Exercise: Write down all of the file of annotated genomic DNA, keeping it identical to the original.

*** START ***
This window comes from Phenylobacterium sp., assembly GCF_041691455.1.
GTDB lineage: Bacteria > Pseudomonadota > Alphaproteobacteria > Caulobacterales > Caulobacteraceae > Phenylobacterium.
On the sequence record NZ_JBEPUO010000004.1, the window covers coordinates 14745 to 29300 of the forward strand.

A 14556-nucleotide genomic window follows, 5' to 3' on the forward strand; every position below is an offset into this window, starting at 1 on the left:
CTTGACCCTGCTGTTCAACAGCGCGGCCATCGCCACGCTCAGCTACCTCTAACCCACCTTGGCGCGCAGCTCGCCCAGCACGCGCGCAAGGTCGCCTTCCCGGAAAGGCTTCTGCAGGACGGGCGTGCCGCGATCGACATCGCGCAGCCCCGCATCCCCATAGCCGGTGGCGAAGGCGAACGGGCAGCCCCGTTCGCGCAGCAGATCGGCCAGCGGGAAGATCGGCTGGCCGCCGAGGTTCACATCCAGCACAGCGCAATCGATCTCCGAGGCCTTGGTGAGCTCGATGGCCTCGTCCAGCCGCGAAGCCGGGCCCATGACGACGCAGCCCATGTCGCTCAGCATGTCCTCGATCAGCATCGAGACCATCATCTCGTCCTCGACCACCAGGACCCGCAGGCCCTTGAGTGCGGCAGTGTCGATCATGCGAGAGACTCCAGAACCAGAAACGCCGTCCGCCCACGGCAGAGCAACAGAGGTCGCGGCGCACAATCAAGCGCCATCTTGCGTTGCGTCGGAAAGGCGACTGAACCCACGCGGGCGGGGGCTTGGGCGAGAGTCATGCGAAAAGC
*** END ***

This window comes from Phenylobacterium sp., assembly GCF_041691455.1.
GTDB lineage: Bacteria > Pseudomonadota > Alphaproteobacteria > Caulobacterales > Caulobacteraceae > Phenylobacterium.
On the sequence record NZ_JBEPUO010000004.1, the window covers coordinates 14745 to 29300 of the forward strand.

A 14556-nucleotide genomic window follows, 5' to 3' on the forward strand; every position below is an offset into this window, starting at 1 on the left:
CTTGACCCTGCTGTTCAACAGCGCGGCCATCGCCACGCTCAGCTACCTCTAACCCACCTTGGCGCGCAGCTCGCCCAGCACGCGCGCAAGGTCGCCTTCCCGGAAAGGCTTCTGCAGGACGGGCGTGCCGCGATCGACATCGCGCAGCCCCGCATCCCCATAGCCGGTGGCGAAGGCGAACGGGCAGCCCCGTTCGCGCAGCAGATCGGCCAGCGGGAAGATCGGCTGGCCGCCGAGGTTCACATCCAGCACAGCGCAATCGATCTCCGAGGCCTTGGTGAGCTCGATGGCCTCGTCCAGCCGCGAAGCCGGGCCCATGACGACGCAGCCCATGTCGCTCAGCATGTCCTCGATCAGCATCGAGACCATCATCTCGTCCTCGACCACCAGGACCCGCAGGCCCTTGAGTGCGGCAGTGTCGATCATGCGAGAGACTCCAGAACCAGAAACGCCGTCCGCCCACGGCAGAGCAACAGAGGTCGCGGCGCACAATCAAGCGCCATCTTGCGTTGCGTCGGAAAGGCGACTGAACCCACGCGGGCGGGGGCTTGGGCGAGAGTCATGCGAAAAGC